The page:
Smashburger, Live Basil and Tom's Urban chef Andrew Selvaggio : "You don't learn a trade; you steal it"
This is part one of my interview with Andrew Selvaggio, chef of Smashburger, Live Basil and Tom's Urban; part two of my chat with Selvaggio will run tomorrow.
"Food was a huge part of my life, of my family culture, of ritual and reward," remembers Andrew Selvaggio, the 55-year-old corporate executive chef of the sprawling Smashburger chain, Live Basil Pizza and Tom's Urban. Raised in Chicago, Selvaggio was born and bred into a family of restaurateurs: His dad owned a bakery and his grandfather ran a pastry shop. They, along with Julia Child and Graham Kerr (Selvaggio admits he couldn't tear himself away from old-fashioned food TV), paved the way for his future in cooking -- a successful future that started in the tiny kitchen of La Petite Cuisine, a long-gone French restaurant in Illinois.
"I wanted to go to culinary school at the CIA, but it was prohibitively expensive, so I got an apprenticeship at this lovely French restaurant, where I learned how to make crepes, ratatouille and quiche Lorraine," recalls Selvaggio, who then returned to the family business and helped his father open a second restaurant. By the time he was 21, Selvaggio estimates, he had done time in close to a dozen restaurants. "I couldn't stop -- I was always cooking," he says.
In his early twenties, Selvaggio moved to Arizona, where he cooked at OC Seven Restaurant & Bar, which was owned by retired Baltimore Orioles pitcher and current MLB sportscaster Steve Stone. And when he wasn't on the line there, he was a consulting chef for the Sheraton Hotel and Spa in Santa Barbara, an idyllic city to which he eventually moved for a full-time exec-chef position, a job he held for six years. But while Santa Barbara is lovely, Selvaggio fell out of love with the Sheraton, admitting that he'd become stagnant, so he returned to Chicago, taking a head-chef position at the Pump Room. "At the time, it was the only restaurant in the city that had dinner and dancing, and we used to get all sorts of celebrities in there," including Frank Sinatra, remembers Selvaggio.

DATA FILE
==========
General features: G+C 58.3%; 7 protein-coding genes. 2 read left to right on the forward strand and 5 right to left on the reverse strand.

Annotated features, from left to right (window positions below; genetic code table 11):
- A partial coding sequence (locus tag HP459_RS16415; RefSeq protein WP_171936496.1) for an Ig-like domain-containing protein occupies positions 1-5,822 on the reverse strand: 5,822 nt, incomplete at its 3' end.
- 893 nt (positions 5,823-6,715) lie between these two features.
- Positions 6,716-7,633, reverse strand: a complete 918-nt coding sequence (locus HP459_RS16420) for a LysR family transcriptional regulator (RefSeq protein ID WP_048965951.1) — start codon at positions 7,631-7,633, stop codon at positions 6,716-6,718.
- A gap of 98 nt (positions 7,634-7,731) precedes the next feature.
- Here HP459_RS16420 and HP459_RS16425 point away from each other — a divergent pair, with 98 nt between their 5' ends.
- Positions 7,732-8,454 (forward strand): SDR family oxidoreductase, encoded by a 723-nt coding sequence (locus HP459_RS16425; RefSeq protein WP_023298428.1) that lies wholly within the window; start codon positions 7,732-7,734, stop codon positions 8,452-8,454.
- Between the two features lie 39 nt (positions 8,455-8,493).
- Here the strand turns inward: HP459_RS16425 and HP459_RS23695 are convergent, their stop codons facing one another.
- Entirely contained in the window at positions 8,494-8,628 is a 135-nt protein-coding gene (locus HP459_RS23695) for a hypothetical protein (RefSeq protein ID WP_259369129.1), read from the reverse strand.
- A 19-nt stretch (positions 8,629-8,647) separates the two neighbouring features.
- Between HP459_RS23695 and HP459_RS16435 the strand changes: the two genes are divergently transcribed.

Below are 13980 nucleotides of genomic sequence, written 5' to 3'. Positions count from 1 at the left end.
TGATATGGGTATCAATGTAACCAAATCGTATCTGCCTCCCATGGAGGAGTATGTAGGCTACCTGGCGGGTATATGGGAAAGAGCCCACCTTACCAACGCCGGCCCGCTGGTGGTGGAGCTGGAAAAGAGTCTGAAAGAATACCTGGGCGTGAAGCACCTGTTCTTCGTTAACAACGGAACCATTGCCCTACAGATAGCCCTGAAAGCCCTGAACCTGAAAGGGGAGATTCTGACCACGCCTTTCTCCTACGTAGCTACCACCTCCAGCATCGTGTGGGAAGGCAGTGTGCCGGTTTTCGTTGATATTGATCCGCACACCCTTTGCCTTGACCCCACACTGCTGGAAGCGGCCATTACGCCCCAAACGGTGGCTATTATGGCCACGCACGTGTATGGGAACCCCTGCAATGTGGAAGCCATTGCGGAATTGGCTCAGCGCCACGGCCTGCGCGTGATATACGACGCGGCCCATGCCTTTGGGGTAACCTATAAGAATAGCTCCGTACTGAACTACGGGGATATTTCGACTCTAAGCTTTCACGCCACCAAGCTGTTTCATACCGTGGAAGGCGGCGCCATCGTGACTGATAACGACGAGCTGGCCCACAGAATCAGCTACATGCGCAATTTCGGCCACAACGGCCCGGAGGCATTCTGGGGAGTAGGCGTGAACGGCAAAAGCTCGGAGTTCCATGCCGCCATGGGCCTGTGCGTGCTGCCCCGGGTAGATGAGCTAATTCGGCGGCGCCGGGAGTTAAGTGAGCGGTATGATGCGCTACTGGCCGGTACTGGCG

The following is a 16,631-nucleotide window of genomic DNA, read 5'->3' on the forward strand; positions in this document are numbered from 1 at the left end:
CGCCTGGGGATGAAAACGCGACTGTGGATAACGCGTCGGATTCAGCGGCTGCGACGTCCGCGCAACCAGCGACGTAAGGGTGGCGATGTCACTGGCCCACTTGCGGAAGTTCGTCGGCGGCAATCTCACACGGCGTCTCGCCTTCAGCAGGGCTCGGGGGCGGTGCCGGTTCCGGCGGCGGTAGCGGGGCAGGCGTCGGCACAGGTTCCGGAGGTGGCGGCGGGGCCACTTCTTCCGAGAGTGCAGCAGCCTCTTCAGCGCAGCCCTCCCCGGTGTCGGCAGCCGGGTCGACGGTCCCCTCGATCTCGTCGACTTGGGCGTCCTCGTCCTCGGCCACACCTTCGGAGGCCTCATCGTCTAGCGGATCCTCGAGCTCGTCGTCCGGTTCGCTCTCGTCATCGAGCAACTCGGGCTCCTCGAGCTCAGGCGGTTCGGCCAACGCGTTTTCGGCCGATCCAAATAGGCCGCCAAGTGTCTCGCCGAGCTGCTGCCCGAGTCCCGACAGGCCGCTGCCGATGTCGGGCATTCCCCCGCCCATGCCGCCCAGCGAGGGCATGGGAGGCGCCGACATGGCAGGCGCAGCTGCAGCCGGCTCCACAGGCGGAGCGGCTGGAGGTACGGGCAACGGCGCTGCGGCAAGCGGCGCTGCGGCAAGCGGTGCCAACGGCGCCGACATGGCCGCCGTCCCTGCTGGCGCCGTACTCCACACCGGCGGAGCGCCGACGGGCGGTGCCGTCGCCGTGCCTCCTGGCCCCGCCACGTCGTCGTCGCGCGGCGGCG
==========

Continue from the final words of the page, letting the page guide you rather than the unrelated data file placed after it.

And then Selvaggio's career led him to a multi-billion-dollar company, whose around-the-world burgers are also sold by the billions. "While I was at the Pump Room, I was also helping Kendall College, a culinary-arts school in Chicago, with placing interns at the restaurant, and the internship coordinator mentioned that there was an opportunity at McDonald's Corporation for an executive-chef job," says Selvaggio, whose reaction was far different from what you might expect. Instead of lumping McDonald's into the category of crap food for the masses, Selvaggio saw an unparalleled opportunity to make his mark. "I thought about the amazing potential of having a huge influence on what Americans eat," Selvaggio explains. McDonald's "was like a college education for me, because I learned everything that happens on the grand scale, from the field all the way to the marketplace, and I got hired because of my ability to take current trends and translate that into food that McDonald's customers would enjoy." During his ten-year tenure at the burger giant, he was also featured as an answer on Jeopardy. How many people can lay claim to that?
Not even Tom Ryan, the founder of Smashburger, Live Basil and Tom's Urban, whose charisma, business sense, marketing savvy and visionary prowess lured Selvaggio away from McDonald's, where Ryan was employed as the chief concept officer.